- The Washington Times - Sunday, September 4, 2005

LANSING, Mich. — The Rev. Keith Butler says he is certain he can unseat Sen. Debbie Stabenow, Michigan Democrat, and he looks to do it with a strong backing from national Republicans and a platform that includes allowing politics into the pulpit.

The 49-year-old former Detroit City Council member, who heads the 21,000-member Word of Faith International Christian Center Church in suburban Southfield, has already raised more than $830,000 for the 2006 campaign.

Former Reps. J.C. Watts Jr. of Oklahoma and Jack Kemp of New York will serve as his national fundraising coordinators, two Republican heavyweights who speak to the star power that Mr. Butler is commanding.

“Clearly, we are going to start reaching out all over the country for money now,” he says, calling Mr. Kemp, “one of my absolute heroes.”

Mr. Butler has been outspoken in his criticism of Supreme Court rulings that prohibit churches from engaging in partisan politics. “Why should people who happen to be Christians be booted out of the political process?”

Mr. Butler is in fundraising mode right now, looking at an upcoming soiree thrown by Domino’s Pizza magnate Tom Monaghan, who has personally donated the $2,000 maximum to the Butler campaign.

Ms. Stabenow, 55, is backed by a number of liberal interests, including the pro-choice Emily’s List, and as a member of the House she received a 100 percent rating from NARAL for her pro-choice voting record. The Democrat, who narrowly defeated Republican Sen. Spencer Abraham in 2000, spends much of her time tending to her constituents, regularly holding community meetings in Michigan.

In Mr. Butler, though, “for the first time since J.C. Watts, the Republican Party could present an effective African-American lawmaker,” says Tony Spearman-Leach, who was director of the southeast Michigan region for Mr. Abraham’s campaign in 2000. “Senator [Barack] Obama is great, but Keith Butler could be truly tremendous.”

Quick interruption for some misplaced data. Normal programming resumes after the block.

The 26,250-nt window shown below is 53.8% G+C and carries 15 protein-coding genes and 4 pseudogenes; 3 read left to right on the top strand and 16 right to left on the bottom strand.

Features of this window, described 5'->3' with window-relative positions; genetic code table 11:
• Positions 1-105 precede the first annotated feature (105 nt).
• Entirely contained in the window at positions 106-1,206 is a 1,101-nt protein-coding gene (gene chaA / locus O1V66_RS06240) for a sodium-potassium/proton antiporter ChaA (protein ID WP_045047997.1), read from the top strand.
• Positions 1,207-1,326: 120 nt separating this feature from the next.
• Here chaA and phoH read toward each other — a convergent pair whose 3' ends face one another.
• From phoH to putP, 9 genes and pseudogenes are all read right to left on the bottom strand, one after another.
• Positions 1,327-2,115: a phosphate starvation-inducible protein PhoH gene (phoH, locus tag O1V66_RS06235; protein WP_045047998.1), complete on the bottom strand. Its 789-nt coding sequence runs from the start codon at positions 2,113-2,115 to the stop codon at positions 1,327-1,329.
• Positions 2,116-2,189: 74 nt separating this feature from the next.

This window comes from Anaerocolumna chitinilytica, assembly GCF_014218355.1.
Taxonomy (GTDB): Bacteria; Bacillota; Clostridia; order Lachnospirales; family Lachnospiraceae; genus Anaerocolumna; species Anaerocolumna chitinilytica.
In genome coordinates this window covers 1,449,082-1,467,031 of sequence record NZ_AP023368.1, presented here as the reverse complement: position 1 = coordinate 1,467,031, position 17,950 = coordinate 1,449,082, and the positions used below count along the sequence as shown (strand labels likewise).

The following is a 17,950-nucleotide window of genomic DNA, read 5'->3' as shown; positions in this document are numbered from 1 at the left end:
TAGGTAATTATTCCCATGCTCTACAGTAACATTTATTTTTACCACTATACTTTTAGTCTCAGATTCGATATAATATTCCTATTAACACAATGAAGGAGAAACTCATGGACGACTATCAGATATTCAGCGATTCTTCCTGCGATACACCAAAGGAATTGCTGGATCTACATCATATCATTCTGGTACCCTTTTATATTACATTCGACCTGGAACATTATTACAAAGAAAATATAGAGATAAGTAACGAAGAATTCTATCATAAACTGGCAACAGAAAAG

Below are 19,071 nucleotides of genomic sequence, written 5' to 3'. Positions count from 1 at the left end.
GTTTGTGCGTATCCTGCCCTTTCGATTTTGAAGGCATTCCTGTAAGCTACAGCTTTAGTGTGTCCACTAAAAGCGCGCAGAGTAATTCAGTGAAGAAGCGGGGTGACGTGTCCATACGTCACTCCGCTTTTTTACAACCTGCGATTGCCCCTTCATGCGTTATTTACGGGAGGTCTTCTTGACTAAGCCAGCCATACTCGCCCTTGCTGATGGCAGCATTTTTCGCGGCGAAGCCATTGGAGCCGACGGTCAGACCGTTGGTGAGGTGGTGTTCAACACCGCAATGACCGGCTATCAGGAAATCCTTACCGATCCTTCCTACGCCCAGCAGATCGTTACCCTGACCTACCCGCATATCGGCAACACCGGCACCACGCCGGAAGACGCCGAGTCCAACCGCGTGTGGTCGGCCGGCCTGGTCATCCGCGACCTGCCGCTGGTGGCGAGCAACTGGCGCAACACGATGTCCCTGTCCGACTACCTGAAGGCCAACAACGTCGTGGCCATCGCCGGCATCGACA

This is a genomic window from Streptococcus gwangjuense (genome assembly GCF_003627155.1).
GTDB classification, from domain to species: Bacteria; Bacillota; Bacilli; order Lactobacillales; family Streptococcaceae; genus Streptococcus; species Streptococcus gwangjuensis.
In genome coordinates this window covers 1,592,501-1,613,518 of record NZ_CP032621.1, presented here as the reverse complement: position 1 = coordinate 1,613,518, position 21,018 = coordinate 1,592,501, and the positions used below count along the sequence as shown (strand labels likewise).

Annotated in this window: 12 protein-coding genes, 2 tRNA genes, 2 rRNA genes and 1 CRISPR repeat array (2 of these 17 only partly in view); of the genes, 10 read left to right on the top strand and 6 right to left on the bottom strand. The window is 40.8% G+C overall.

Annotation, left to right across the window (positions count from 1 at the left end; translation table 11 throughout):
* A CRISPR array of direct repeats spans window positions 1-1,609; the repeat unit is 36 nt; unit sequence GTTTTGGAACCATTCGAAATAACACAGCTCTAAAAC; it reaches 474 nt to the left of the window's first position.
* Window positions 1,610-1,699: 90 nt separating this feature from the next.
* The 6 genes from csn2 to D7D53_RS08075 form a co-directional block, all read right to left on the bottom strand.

Mr. Butler, a married father of three, says he became a Republican in 1980 after carefully reviewing the platform of both parties “and finding out that I was, to my surprise, a Republican.”

He said he was surprised when this summer RNC Chairman Ken Mehlman apologized at the NAACP convention for the past actions of the Republican Party with regard to blacks.

“I sent a note to him, and I don’t know if he ever got it, saying that it was the Democrats who should be apologizing,” says Mr. Butler, an NAACP member. “It was Democrats who voted against so many of the civil rights issues and for Jim Crow laws.”

Once the 2006 Michigan primary is over, the Butler campaign will get strong backing from the national Republican Party, says Alvin Williams, who heads Black America’s Political Action Committee (BAMPAC).

“He can expect full backing from the party. They will get behind him enthusiastically,” Mr. Williams said. “They can’t do much until the primary is over, but once that is cleared … Butler will be well-covered.”

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